A Day in the Life of a Chimp …

… could be a day in your life that you will never forget.


Earthwatch have written to me …

If you have any friends, family, or colleagues who you think might benefit from the once-in-a-lifetime experience of living a day in the life of a chimpanzee, please let them know that we have a team in need of more volunteers running from October 7-18, 2017, as well as 6 teams scheduled throughout 2018 that need a good head start on their recruitment …

Apply now <zzimmerman@earthwatch.org>. Tell them Rob sent you.

You can be in Budongo soon. If you need a refresher on the delights that await you there skip back in this blog to July 10th. The link again … Investigating-Threats-to-Chimps-in-Uganda

Do it.

Farewell Uganda …

Prossy, our birding guide for the last couple of days dropped us back at the Boma.

You can’t beat local knowledge. Having a guide to help us find birds and to identify them makes a huge difference to the rate at which the list grows. Local ears are even more important than local eyes.

It brought an end to our stay in Uganda, a stay that we had thoroughly enjoyed.

There was a photo close by that we just had to take …

The burning question was … when the guy got the modelling gig, did anyone tell him what his photo would be used for? Or did they just say let your eyes light up like you’ve just received a nice surprise.

And then to the airport for a late night flight to Kigali, Rwanda, followed by a very late night drive to the Volcanoes National Park. In the next couple of posts I will share with you some photos of Golden Monkeys and Mountain Gorillas.

But whilst the blog is between countries let me editorialise for a moment. The other day, just outside Hwange National Park in Zimbabwe someone bagged themselves a lion. The lion was Xanda, he was the son of Cecil who was shot in similar circumstances two years ago. Like Cecil he was wearing a research collar and was part of a long term study.

I have photographed lions in South Africa, Botswana, very recently in Uganda and the Asian branch of the family in India. They are easily approached in a vehicle, especially if they have wandered from a national park. It is also a simple matter to conceal yourself near a kill and await their return.

I have hiked in Hwange and encountered lions on foot. It was a surprise to both parties, four humans, five lions. The lions scattered and fled.

There is no courage or skill required to kill a lion. It is the act of a coward who wishes to seem something bigger. It is beyond my understanding that someone can approach a magnificent, living and trusting animal and with a modern rifle convert it to a corpse. There is no need for it, no sense in it. It is sick.

I understand that the head will be cured and sent home to the hunter to be mounted on the wall. I do hope they leave the collar on.

way too easy – press the shutter not the trigger


Mabamba …

You sometimes hear the expression “And the food was to die for”. I don’t think that means it was poisonous, or so fatty as to instantly clog your arteries. I think the suggestion is that having eaten such delicious food life is complete, nothing will ever match the experience again, you may as well die now. Birdwatching is evidently nothing like eating.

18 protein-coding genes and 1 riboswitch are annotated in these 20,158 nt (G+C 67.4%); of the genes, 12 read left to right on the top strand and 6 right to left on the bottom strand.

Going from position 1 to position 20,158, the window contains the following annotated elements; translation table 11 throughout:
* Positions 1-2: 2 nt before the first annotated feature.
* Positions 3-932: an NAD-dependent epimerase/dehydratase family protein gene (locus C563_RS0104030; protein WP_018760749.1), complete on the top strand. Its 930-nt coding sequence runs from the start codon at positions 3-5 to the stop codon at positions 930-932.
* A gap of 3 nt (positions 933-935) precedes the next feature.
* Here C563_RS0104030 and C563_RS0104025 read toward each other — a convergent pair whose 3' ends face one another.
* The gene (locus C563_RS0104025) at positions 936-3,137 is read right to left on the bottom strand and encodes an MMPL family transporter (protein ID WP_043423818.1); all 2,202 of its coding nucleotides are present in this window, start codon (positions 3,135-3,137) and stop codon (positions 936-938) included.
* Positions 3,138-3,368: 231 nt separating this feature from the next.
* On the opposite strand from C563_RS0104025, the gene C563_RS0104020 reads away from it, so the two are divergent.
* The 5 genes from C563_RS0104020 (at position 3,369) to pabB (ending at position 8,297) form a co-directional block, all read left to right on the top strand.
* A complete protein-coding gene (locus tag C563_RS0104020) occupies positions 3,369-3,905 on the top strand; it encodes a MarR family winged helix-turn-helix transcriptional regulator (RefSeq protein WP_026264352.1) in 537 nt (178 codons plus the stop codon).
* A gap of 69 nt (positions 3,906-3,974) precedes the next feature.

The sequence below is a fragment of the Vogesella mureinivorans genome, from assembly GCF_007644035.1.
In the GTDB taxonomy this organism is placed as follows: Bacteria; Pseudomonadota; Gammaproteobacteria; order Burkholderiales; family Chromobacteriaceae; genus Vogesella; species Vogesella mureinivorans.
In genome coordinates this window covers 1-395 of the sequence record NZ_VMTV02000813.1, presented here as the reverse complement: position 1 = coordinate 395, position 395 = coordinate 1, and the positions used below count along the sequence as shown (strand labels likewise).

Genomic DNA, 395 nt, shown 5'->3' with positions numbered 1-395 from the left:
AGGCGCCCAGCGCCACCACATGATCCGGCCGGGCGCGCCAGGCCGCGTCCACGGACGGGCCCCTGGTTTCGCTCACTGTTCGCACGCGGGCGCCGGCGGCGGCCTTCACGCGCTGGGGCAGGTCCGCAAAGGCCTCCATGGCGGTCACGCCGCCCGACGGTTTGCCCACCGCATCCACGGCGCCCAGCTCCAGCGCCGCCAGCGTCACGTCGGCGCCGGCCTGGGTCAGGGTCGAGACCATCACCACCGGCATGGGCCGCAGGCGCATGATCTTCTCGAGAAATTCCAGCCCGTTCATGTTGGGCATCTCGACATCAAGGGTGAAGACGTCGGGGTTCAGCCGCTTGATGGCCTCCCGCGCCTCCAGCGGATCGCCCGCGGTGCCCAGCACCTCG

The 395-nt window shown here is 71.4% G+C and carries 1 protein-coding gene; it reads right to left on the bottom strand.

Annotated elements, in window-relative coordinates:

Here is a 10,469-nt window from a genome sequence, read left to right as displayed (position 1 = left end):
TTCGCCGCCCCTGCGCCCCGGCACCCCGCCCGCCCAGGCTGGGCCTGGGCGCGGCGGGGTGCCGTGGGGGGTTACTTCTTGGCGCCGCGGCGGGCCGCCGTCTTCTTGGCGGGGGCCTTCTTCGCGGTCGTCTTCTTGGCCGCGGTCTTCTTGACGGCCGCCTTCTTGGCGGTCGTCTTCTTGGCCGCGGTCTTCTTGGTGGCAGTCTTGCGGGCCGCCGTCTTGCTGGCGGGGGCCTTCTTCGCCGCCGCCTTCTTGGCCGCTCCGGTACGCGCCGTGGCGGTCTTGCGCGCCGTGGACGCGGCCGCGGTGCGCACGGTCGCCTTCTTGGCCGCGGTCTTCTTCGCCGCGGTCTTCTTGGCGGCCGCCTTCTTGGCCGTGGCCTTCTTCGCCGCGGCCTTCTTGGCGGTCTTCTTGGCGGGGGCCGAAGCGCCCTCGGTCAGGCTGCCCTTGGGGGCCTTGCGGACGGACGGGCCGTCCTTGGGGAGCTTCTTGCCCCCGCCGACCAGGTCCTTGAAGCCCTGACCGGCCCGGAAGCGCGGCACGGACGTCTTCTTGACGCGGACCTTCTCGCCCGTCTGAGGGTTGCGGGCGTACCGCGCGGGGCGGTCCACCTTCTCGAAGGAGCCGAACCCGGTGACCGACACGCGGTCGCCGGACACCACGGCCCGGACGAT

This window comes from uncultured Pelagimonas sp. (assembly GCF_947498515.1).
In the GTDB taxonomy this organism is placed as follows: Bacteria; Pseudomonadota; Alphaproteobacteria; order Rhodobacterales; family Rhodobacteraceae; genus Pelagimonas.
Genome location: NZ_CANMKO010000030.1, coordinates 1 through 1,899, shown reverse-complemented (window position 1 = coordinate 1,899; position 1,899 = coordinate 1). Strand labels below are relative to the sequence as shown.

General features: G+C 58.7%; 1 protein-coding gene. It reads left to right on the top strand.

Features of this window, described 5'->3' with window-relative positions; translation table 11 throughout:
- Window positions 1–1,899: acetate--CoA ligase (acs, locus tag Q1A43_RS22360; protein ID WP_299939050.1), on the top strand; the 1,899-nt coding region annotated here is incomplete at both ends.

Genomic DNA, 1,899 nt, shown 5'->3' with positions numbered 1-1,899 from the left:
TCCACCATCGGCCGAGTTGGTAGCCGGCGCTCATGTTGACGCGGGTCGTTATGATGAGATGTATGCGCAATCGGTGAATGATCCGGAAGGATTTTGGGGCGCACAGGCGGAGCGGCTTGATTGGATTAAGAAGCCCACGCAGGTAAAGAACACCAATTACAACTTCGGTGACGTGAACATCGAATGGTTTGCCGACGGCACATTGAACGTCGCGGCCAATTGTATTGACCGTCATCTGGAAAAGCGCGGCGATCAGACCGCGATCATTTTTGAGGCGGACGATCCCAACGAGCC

I had seen the Shoebill, I could never tick it again, but life goes on. There are other pebbles on the beach, fish in the sea, birds in the swamp. The Papyrus Gonolek would be nice.

It’s rare, has limited distribution, skulks in the papyrus and is a lot smaller than a Shoebill. And considerably prettier.

You can’t beat local knowledge, our guide for our couple of days in the Entebbe region was Nanyombi Proscovia. It would not be easy but she would do her best, she said, to find us the Gonolek.

Prossy, the bird guide.

So, Mabamba for the second morning, back into our boat and back into the swamp along with the local people going about their daily lives.

We nosed along, sometimes through narrow water ways, sometimes across more open expanses, mostly driven by outboard motor but where the vegetation was particularly dense the boatman resorted to pushing us along with a pole. It was surprising how close some of the birds would let us get.

African Jacana
Malachite Kingfisher
Purple Heron
Blue-breasted Bee-eater

Where’s its blue breast? It’s an immature bird, give it time and it will develop a neat blue collar.

The Intermediate Egret has a huge range. You can even find them in Australia but it’s not often we see them in their breeding finery.

Intermediate Egret

What’s this flying past? Oh, I’ve seen them before …

What we need is …

Papyrus Gonolek

Prossy was an excellent bird guide. If you need a first class guide in Uganda you can email her at prossybirder@gmail.com or visit her Facebook page.

Let them eat fish …

A recent post, Game Drive, has been a big winner. With the tags travel and Africa it has attracted a lot of attention. Some posts are like that. This post is about a trip to the Entebbe Botanical Gardens, it’s a great destination, it gives you a chance to get at the shore of Lake Victoria, three species of monkey are well represented and there is also a fourth, it’s a great place to find birds in a big city but it really doesn’t lend itself to a sexy title.

And some of its denizens are certainly not sexy …

Marabou Stork

Others are way more attractive …

Black-headed Heron
Great Blue Turaco
Striped Ground Squirrel

The squirrel stays close to its hole in a termite mound.

The three regular monkey species are Blue Monkey, Vervet Monkey and Colobus. There is a solitary Red-tailed Monkey as well, an escapee from the nearby zoo. The Vervets are adorable …

Vervet Monkey
Vervet Monkey

Just ask them.

What on earth does all this have to do with fish? Miracles and fish have a close relationship. It’s a miracle this Pied Kingfisher could catch and then fly with this fish. If you click on the first photo you can step through the process of swallowing it. First turn it around so that it’s head points down your throat …


Shoebill …

Many years ago I went to a farewell dinner for a surgeon. Naturally he gave a speech. He was a surgeon who was retiring but he was no retiring surgeon. In the space of a few minutes he had mortally offended every catholic in the place and alienated every woman. Hospital managers, health insurance funds, nursing staff all got a serve. If he ever regretted his retirement there was little chance that he would be welcome back.

But his ultimate scorn was for birdwatchers. You could safely assume he would not be spending the twilight of his days bird watching.

I can understand that. Bird watchers are weird. They are socially awkward and compare sizes … of lists that is. Now, of course, this is a bird watcher’s blog but it’s not a birdwatching blog, if it were it would consist of endless lists and no sane person would read it. You can find such blogs.